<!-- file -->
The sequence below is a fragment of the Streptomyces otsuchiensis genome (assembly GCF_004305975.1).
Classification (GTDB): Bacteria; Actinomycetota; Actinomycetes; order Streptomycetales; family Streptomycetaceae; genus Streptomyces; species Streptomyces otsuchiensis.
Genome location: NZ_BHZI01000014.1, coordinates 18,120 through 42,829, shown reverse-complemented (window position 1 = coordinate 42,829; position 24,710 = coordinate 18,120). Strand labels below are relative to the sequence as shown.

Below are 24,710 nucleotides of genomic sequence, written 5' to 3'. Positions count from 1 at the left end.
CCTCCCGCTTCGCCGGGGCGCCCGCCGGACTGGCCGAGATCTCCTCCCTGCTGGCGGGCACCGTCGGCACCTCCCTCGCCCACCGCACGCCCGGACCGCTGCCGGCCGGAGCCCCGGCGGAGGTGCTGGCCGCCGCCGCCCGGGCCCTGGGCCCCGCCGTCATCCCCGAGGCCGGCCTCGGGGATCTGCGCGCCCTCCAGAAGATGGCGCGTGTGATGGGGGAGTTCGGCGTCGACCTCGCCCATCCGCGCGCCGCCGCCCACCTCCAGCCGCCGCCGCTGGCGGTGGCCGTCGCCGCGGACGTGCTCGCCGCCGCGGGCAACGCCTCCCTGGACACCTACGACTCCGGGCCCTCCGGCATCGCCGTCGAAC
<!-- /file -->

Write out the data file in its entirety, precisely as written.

The sequence below is a fragment of the Streptomyces otsuchiensis genome (assembly GCF_004305975.1).
Classification (GTDB): Bacteria; Actinomycetota; Actinomycetes; order Streptomycetales; family Streptomycetaceae; genus Streptomyces; species Streptomyces otsuchiensis.
Genome location: NZ_BHZI01000014.1, coordinates 18,120 through 42,829, shown reverse-complemented (window position 1 = coordinate 42,829; position 24,710 = coordinate 18,120). Strand labels below are relative to the sequence as shown.

Below are 24,710 nucleotides of genomic sequence, written 5' to 3'. Positions count from 1 at the left end.
CCTCCCGCTTCGCCGGGGCGCCCGCCGGACTGGCCGAGATCTCCTCCCTGCTGGCGGGCACCGTCGGCACCTCCCTCGCCCACCGCACGCCCGGACCGCTGCCGGCCGGAGCCCCGGCGGAGGTGCTGGCCGCCGCCGCCCGGGCCCTGGGCCCCGCCGTCATCCCCGAGGCCGGCCTCGGGGATCTGCGCGCCCTCCAGAAGATGGCGCGTGTGATGGGGGAGTTCGGCGTCGACCTCGCCCATCCGCGCGCCGCCGCCCACCTCCAGCCGCCGCCGCTGGCGGTGGCCGTCGCCGCGGACGTGCTCGCCGCCGCGGGCAACGCCTCCCTGGACACCTACGACTCCGGGCCCTCCGGCATCGCCGTCGAAC